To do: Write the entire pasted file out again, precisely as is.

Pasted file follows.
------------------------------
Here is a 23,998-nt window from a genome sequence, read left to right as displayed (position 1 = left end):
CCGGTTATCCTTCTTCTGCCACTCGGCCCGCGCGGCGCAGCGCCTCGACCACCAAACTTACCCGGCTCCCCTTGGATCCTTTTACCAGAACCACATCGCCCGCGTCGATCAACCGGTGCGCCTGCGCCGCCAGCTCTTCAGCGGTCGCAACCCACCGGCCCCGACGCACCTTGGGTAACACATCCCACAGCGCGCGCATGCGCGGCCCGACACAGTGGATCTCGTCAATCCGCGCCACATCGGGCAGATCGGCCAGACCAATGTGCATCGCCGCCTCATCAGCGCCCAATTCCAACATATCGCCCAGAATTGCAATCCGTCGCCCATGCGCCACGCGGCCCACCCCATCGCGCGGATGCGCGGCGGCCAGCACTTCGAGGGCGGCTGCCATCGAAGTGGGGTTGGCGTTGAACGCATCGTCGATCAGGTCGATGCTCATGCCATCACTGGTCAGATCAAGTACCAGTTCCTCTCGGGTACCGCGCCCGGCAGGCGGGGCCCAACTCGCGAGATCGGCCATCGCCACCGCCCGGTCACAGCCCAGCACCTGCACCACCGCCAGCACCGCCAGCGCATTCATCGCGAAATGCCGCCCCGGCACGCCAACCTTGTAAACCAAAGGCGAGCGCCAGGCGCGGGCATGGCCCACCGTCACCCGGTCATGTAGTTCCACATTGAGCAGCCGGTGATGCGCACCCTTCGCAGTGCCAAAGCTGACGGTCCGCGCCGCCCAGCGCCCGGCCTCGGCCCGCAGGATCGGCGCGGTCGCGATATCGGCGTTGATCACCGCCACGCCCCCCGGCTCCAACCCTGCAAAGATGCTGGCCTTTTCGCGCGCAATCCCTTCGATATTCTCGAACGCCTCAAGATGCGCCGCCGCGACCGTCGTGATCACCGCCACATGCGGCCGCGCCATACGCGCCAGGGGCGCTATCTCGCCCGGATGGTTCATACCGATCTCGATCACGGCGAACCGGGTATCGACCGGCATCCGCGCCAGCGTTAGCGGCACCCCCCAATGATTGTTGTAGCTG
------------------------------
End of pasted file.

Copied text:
Here is a 23,998-nt window from a genome sequence, read left to right as displayed (position 1 = left end):
CCGGTTATCCTTCTTCTGCCACTCGGCCCGCGCGGCGCAGCGCCTCGACCACCAAACTTACCCGGCTCCCCTTGGATCCTTTTACCAGAACCACATCGCCCGCGTCGATCAACCGGTGCGCCTGCGCCGCCAGCTCTTCAGCGGTCGCAACCCACCGGCCCCGACGCACCTTGGGTAACACATCCCACAGCGCGCGCATGCGCGGCCCGACACAGTGGATCTCGTCAATCCGCGCCACATCGGGCAGATCGGCCAGACCAATGTGCATCGCCGCCTCATCAGCGCCCAATTCCAACATATCGCCCAGAATTGCAATCCGTCGCCCATGCGCCACGCGGCCCACCCCATCGCGCGGATGCGCGGCGGCCAGCACTTCGAGGGCGGCTGCCATCGAAGTGGGGTTGGCGTTGAACGCATCGTCGATCAGGTCGATGCTCATGCCATCACTGGTCAGATCAAGTACCAGTTCCTCTCGGGTACCGCGCCCGGCAGGCGGGGCCCAACTCGCGAGATCGGCCATCGCCACCGCCCGGTCACAGCCCAGCACCTGCACCACCGCCAGCACCGCCAGCGCATTCATCGCGAAATGCCGCCCCGGCACGCCAACCTTGTAAACCAAAGGCGAGCGCCAGGCGCGGGCATGGCCCACCGTCACCCGGTCATGTAGTTCCACATTGAGCAGCCGGTGATGCGCACCCTTCGCAGTGCCAAAGCTGACGGTCCGCGCCGCCCAGCGCCCGGCCTCGGCCCGCAGGATCGGCGCGGTCGCGATATCGGCGTTGATCACCGCCACGCCCCCCGGCTCCAACCCTGCAAAGATGCTGGCCTTTTCGCGCGCAATCCCTTCGATATTCTCGAACGCCTCAAGATGCGCCGCCGCGACCGTCGTGATCACCGCCACATGCGGCCGCGCCATACGCGCCAGGGGCGCTATCTCGCCCGGATGGTTCATACCGATCTCGATCACGGCGAACCGGGTATCGACCGGCATCCGCGCCAGCGTTAGCGGCACCCCCCAATGATTGTTGTAGCTG